Bula Fiji! Thank you for taking time out to read Bula Vakasaama, a column dedicated to enlightening readers about practical strategies for optimal mental health and mind wellness.
Today’s topic is about understanding the difference between preparing for a wedding and preparing for a marriage. We are approaching the school holidays and Christmas season, and many families are preparing for the auspicious occasion of a loved one’s wedding.
We often meet people who are preparing for their big day. Rarely do we meet people who are preparing for their actual marriage, a lifelong commitment to another human.
Their focus usually is on the outfits, venue, catering, guest-list, gift registry, invitation cards, photography, and so on. People forget to ask the tough questions that later begin to frequently emerge in the marriage.
This follows the usual regretful thought: I wish I had known this or that about him/her before I got married.
It’s important to pause and question if you are spiritually, mentally, and emotionally prepared for the days that would follow the few hours of the wedding day glitterati.
Knowing each other’s personal moral values and beliefs, including political stance, is something that can either make or break a marriage.
My personal experience
In my previous marriage I was kept in the dark about my husband’s real name. I only found out about his actual identity when I was five months pregnant, and that too by accident. The betrayal of that moment still affects me to this day.
I also never bothered to find out about his political ideologies and whether or not he values righteousness of deeds over loyalty. Many people value loyalty. I do not. I personally feel
that being loyal can lead to siding with those who may be doing harm to others.
I value truth, even if I have to stand alone. But my ex-husband valued loyalty so much that he would resort to physical violence to hurt me and our child, all in the name of loyalty towards a misogynistic practice in his family that women were not allowed to make decisions about money.
My hard-earned money often disappeared because he would spend it on fraudulent dealings or gambling.
And whenever I would him about it I would be physically assaulted. All in the name of loyalty to a tribal family practice.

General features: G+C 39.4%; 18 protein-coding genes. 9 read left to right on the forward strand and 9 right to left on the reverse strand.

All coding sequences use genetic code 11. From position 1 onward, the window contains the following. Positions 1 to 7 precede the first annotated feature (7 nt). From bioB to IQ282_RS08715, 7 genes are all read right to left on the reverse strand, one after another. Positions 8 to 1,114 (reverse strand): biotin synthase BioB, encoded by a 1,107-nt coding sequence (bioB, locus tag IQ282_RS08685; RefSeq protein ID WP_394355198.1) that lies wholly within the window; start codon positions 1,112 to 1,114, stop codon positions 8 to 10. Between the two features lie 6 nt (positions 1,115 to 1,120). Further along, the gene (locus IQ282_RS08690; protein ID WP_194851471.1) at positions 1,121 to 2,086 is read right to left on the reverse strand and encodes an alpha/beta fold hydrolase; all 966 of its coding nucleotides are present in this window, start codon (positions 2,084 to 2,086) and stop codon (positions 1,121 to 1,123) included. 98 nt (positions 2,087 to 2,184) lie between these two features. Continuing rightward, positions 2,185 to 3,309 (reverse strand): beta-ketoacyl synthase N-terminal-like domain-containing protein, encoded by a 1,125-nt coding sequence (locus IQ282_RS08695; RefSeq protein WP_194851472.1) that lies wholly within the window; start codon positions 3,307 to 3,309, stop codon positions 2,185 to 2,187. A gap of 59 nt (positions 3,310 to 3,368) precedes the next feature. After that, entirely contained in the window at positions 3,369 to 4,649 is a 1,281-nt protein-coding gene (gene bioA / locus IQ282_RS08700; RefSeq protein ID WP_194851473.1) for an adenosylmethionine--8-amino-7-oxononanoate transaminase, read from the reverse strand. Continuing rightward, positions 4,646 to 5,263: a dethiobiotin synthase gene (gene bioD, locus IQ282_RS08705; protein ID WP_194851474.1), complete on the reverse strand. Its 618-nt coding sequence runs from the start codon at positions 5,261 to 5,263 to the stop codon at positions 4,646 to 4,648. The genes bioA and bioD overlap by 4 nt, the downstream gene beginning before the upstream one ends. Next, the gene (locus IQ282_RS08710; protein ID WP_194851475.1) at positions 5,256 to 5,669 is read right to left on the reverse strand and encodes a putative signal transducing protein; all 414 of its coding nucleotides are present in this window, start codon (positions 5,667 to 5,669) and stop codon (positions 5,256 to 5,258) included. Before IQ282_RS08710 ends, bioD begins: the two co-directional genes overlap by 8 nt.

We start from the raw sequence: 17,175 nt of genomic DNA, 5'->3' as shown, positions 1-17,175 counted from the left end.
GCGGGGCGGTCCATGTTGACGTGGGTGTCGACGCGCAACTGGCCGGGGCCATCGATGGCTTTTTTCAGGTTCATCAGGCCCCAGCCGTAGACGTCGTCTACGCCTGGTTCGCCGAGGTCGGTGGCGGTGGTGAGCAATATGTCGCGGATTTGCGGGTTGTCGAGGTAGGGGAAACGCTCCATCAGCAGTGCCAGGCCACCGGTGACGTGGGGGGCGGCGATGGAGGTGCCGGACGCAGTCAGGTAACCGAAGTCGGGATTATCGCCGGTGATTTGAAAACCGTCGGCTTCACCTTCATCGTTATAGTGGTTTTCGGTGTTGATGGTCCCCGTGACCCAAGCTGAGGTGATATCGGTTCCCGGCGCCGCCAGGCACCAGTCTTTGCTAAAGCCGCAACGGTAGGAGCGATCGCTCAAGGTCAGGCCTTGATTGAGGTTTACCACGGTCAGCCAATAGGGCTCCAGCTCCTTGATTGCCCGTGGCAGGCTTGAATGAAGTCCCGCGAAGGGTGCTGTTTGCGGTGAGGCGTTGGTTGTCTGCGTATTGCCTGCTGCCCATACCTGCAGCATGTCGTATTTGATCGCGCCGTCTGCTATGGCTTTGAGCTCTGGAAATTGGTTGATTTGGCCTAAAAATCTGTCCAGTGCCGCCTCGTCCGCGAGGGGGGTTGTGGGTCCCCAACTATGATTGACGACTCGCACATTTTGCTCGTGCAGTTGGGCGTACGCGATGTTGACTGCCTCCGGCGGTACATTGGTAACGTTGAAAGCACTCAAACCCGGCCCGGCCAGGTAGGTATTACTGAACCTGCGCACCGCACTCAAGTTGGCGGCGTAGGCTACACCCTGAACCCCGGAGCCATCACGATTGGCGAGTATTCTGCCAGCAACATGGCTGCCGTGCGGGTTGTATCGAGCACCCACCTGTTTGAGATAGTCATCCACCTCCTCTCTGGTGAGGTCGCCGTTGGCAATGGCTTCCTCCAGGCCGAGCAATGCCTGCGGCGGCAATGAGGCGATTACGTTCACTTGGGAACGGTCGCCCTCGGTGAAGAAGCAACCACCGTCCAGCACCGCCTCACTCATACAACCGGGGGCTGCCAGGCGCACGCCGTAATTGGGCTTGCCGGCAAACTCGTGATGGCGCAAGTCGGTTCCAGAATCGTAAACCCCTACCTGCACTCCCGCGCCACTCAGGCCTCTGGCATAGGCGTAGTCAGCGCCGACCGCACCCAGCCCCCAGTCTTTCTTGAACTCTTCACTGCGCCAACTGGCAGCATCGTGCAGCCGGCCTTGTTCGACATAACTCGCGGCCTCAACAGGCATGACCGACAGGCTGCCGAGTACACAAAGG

Helpful Pre-Marital Strategies to Prepare for a Healthy Marriage
The following strategies may help you and your future spouse become aware of the different facets of your commitment t to each other in marriage. These strategies are for you both to do together in a respectful and safe manner.
Meet with a professional counsellor, coach, or a spiritual guide, to openly discuss expectations
you both have from each other in these areas: Love, Relationships, Career, Money, Politics (local and global), and Spiritual Practice.
Spend time with a mentor couple who has a solid marriage and can share their wisdom with you. Have regular conversations to discuss these relevant topics:
Values — if your values are similar, you feel valued in the relationship.
Beliefs — if your beliefs are similar, there is less conflict.
Self-confidence — if there is a healthy level of self-confidence, there is no competition, rather everything becomes a collaboration.
Mental health — talk about anxiety and how you manage it. Physical health — talk about exercise and healthy diet and how you can plan on incorporating that in your marriage.
Emotional health – talk about how you feel about the way anger, suspicion, and jealousy need to be displayed in your marriage. There is a healthy way of expressing these emotions that is constructive rather than destructive.
Spiritual health – talk about your Creator and share your inner-most thoughts about spirituality and how you practise your personal prayer (connection with God) daily to be close to your Creator.
Trauma — being transparent about trauma means that you will feel safe in the marriage and not feel anxious every time there may be a trigger. Your future partner will be able to understand why you may be acting out and support you through healing from trauma.
It’s okay if you don’t wish to share specific details but at least tell your future partner if “something bad happened in childhood”.
The questions that often arise from clients who come to me for pre-marital couple counselling is: What if there are many differences that come to light? What happens then?
Do we still go ahead and get married, or do we break up? The truth is that the best part about planning your marriage as per the strategies mentioned above is that it will empower both people in the relationship to really get to know one another through honesty, transparency, and authenticity.
If there are differences that come to light, the counsellor or mentor can help both people to unpack issues and come to a respectful agreement. This is a far better way to enter a marriage than to avoid these truths and suddenly find yourself in the middle of a battlefield where you feel betrayed or hurt.
Falling in love with the person you are marrying is beautiful.
Remember though that love is a verb and needs to be demonstrated through ways where you value each other, believe in each other, are collaborative in your daily life, enjoy optimal mental, physical, emotional, and spiritual health, and respect each other’s trauma triggers, and help with each other’s healing.
• PRINCESS R LAKSHMAN is a counsellor, clinical nutritionist, writer, narrative therapist, and certified life-coach. She is passionate about mind wellness and an advocate for kindness and selfcare. She lives in Sydney and will soon open mind wellness hubs in Fiji to provide free mental health counselling and workshops exclusively to Fiji residents. The views expressed are the author’s and do not necessarily reflect the views of this newspaper. She can be reached at email@example.com